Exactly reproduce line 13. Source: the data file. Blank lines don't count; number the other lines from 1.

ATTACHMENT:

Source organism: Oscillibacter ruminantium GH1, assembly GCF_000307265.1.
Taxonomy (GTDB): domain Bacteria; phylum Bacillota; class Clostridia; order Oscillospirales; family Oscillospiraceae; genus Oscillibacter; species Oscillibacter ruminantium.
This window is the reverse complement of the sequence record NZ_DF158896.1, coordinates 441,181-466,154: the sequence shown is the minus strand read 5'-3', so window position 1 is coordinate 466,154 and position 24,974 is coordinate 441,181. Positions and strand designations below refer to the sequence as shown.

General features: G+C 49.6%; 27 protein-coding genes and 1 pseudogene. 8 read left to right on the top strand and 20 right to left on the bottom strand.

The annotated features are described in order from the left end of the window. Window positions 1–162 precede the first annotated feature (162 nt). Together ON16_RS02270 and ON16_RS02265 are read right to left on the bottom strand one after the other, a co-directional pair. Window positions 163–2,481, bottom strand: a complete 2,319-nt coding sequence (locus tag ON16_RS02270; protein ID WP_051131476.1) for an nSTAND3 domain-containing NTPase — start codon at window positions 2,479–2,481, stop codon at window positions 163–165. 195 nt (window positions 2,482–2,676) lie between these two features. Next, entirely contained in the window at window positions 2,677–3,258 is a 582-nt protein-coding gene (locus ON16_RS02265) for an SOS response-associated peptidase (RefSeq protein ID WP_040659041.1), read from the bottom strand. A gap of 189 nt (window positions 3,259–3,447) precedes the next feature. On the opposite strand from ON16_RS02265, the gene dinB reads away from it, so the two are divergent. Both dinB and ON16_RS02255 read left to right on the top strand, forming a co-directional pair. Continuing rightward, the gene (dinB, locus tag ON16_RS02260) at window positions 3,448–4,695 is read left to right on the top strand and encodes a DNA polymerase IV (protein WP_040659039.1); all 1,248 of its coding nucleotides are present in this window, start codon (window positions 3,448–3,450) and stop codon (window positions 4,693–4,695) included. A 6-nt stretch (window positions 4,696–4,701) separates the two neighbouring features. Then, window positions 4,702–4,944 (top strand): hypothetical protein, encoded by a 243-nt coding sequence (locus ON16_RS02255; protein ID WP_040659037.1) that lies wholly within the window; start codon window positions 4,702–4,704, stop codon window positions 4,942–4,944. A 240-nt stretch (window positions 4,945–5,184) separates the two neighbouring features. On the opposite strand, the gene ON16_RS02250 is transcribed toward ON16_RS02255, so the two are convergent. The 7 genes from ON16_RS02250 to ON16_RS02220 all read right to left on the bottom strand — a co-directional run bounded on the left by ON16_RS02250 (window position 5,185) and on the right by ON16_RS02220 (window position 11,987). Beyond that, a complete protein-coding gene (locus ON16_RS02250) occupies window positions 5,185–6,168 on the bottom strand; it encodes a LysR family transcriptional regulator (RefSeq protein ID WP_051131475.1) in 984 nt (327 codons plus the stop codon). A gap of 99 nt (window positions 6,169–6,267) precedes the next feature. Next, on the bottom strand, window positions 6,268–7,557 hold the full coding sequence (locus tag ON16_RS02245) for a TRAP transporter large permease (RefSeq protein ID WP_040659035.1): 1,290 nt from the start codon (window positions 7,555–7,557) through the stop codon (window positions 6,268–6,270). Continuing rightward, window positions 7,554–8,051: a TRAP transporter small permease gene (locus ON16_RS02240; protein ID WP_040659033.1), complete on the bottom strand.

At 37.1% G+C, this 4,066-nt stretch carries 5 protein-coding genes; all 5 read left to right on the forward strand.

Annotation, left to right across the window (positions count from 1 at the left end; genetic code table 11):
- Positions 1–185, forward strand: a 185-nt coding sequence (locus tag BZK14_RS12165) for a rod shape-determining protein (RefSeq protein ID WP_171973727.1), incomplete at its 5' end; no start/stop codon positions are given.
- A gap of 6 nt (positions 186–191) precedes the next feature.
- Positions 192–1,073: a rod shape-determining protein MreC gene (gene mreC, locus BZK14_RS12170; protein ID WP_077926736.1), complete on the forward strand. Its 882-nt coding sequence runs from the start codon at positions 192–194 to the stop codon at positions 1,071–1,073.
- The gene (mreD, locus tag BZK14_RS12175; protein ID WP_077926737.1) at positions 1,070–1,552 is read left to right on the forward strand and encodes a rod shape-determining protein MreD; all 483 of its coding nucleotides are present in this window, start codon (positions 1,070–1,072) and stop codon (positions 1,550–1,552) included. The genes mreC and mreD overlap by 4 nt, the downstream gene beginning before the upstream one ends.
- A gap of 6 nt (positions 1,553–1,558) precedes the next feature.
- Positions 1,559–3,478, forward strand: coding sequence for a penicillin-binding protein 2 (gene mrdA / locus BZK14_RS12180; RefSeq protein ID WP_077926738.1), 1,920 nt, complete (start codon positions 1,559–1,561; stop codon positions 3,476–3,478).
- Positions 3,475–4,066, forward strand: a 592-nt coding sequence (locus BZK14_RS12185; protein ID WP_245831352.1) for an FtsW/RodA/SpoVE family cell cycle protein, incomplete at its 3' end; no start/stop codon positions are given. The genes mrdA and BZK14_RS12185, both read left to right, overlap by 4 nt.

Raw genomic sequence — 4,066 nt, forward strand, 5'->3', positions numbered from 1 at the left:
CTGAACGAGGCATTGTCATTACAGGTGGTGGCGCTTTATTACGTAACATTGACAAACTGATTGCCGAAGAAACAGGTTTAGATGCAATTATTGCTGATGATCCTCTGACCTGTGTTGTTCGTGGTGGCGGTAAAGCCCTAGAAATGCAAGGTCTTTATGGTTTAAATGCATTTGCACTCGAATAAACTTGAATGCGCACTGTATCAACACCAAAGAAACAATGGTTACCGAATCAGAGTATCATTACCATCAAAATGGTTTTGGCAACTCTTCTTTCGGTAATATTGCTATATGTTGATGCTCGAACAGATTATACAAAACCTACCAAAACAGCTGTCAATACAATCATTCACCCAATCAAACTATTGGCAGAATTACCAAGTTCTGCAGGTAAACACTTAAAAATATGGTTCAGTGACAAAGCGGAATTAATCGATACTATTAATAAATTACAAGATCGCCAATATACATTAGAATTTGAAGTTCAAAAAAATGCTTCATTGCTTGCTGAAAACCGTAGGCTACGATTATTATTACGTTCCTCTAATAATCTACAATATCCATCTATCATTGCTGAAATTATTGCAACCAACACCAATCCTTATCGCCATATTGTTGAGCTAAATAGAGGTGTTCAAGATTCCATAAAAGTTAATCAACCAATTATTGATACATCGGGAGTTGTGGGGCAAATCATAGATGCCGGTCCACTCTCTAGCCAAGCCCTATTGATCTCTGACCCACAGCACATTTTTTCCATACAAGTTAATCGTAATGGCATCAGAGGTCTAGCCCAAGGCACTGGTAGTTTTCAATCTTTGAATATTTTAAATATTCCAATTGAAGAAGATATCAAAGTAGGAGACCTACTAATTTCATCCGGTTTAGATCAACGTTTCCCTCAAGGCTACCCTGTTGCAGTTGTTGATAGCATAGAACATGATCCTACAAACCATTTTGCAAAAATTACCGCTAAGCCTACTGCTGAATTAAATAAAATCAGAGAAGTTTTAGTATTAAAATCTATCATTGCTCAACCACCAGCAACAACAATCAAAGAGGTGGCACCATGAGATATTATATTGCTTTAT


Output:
- Positions 1,559–3,478, forward strand: coding sequence for a penicillin-binding protein 2 (gene mrdA / locus BZK14_RS12180; RefSeq protein ID WP_077926738.1), 1,920 nt, complete (start codon positions 1,559–1,561; stop codon positions 3,476–3,478).